Programme & call for contributions
The pandemic & other events around the world are shocks that stress human systems at scale. These events produce disruptions that spread over time and space inhibiting usual responses. Critically, there is uncertainty about when and how the event may be resolved, and, especially, uncertainty about what a resolution may look like. Whether we are scientists, engineers, or managers, how does our work help stakeholders look ahead to reconfigure systems and relationships? How do we guide adaptations, changes, and opportunities for renewal, while reducing natural tendencies for retreat and retrenchment?
Part 1: What do you want the program to address?
Send in your ideas to build a forward-looking program so we can explore opportunities for global reconfiguration and renewal together.
REA and NDM study how people and organizations prepare and build capabilities to handle crises and disasters small and large, especially as complexity grows. We study how people act adaptively to steer through multiple threats despite uncertainty, novelty and noise. We study how people and organizations learn, revise and change or retreat into old practices in the aftermath of incidents.
Yet we are just participants like everyone else struggling to cope with the sustained effects that extend across usual boundaries. We also confront profound uncertainties about an ambiguous future.
> Send in your ideas, questions, priorities, solutions, issues (link with guidance to submit will come soon)
You may want to address questions like:
- What previous results about acting in the face of uncertainty, risk, novelty and noise can help us move forward?
- Do these findings need to change given the prospects for more sustained shock events such as when multiple extreme weather events strike a region, or larger, longer, and more intense fire seasons?
- How do current shocks challenge past work acting in the face of uncertainty, risk, novelty and noise?
- What concepts can be put into practice as organizations reconfigure?
- Shock events produce, exacerbate, or expose (pre-existing) widespread inequities. How can society demonstrate reciprocity for those groups who bear much higher burdens and risks?
For example, stakeholder engagement indicates need for sessions on reconfiguring safety management in the post pandemic landscape.
This is critical input to build the program around your ideas, burning issues, new challenges.
Part 2 : What new results do you want to share?
From December 1st, send in your work that you want to share and why this matters.
This might be your latest findings, new concepts, project progress, collaborations, transfers into practice and other potential papers.
For papers, please adhere to the “Formats for the International Conference on Naturalistic Decision Making and Resilience Engineering” (style guide in Word will be available on this website).
What key questions or challenges does your work address, such as:
- How do/should we act in sustained shock under uncertainty, novelty, noise to mitigate negative consequences and still seize opportunities moving forward?
- How does your latest work provide guidance for adaptation?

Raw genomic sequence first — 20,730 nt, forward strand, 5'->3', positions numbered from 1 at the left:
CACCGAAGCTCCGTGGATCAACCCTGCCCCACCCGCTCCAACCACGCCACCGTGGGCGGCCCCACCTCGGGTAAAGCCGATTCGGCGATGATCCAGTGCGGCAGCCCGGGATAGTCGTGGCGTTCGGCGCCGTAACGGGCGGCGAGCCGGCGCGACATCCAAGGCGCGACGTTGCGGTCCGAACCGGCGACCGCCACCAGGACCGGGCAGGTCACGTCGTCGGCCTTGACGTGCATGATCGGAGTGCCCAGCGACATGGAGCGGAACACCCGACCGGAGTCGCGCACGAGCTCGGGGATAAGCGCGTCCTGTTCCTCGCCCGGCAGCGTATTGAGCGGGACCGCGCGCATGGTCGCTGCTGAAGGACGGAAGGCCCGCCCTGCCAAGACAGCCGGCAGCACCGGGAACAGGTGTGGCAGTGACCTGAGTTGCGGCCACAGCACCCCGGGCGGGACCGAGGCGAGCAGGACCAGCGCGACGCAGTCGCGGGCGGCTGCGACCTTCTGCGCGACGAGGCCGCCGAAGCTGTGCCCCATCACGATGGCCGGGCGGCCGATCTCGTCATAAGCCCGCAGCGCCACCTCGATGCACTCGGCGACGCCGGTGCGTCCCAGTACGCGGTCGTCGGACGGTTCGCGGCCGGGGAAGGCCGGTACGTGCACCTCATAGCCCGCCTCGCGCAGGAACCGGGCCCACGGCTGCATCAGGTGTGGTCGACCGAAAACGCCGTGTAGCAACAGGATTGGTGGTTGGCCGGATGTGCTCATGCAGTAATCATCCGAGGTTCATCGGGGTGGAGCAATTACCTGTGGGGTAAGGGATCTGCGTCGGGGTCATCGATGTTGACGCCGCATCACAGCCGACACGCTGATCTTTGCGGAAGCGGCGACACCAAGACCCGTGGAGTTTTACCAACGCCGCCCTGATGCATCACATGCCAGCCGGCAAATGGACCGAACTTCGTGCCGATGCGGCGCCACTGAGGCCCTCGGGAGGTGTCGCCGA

- How do you study adaptation at scale?
- How do we study networks of people adapting across multiple roles, organizations, and jurisdictions?
- How do we build the readiness to respond in advance of crises?
For example, some are evolving session(s) on the intersection of RE and NDM using findings about bet hedging strategies and how organizations can use these findings as a launching pad.
Your work, studies, and partnerships are critical input to build the program around new results and accomplishments to stimulate discussions on new projects and applications.
Building the Program: organically evolving from your interests, ideas and work
The program committee will use your input to orchestrate a series of interactive sessions, panels, discussions, presentations, and other formats as if we were planning a summertime series of concerts or theatrical productions.
The organizations coming together for this joint symposium, like everyone else, are struggling to cope with the sustained, uncertain effects of the pandemic. We can adapt to turn these constraints on typical past meetings into opportunities to re-energize and expand the impact of our symposium. Whether the meeting proceeds in a hybrid or fully virtual format, we have an opportunity to rethink how we advance knowledge and practice in partnership and engagement with all the participant stakeholders.
Soliciting multiple perspectives on pressing needs and compelling interests.
With iteration and feedback,this step is orchestrating people’s inputs, ideas, and latest work into a series of engaging dialogues for moving forward in a time of challenge and change.
Your participation is based on your ideas and how your work engages the larger questions and challenges. Given the uncertainty, contributing your ideas will allow the “producers” to incrementally build a plan for a flexible and agile series of diverse sessions. Being at least partially virtual provides new capabilities (and new risks) for building engagement and expanding participation.
Please see the guidance links for submitting ideas/issues and for submitting your relevant latest work.
We look forward to reading your ideas, work and potential contributions to build a forward-looking program in the context of opportunities for global reconfiguration and renewal.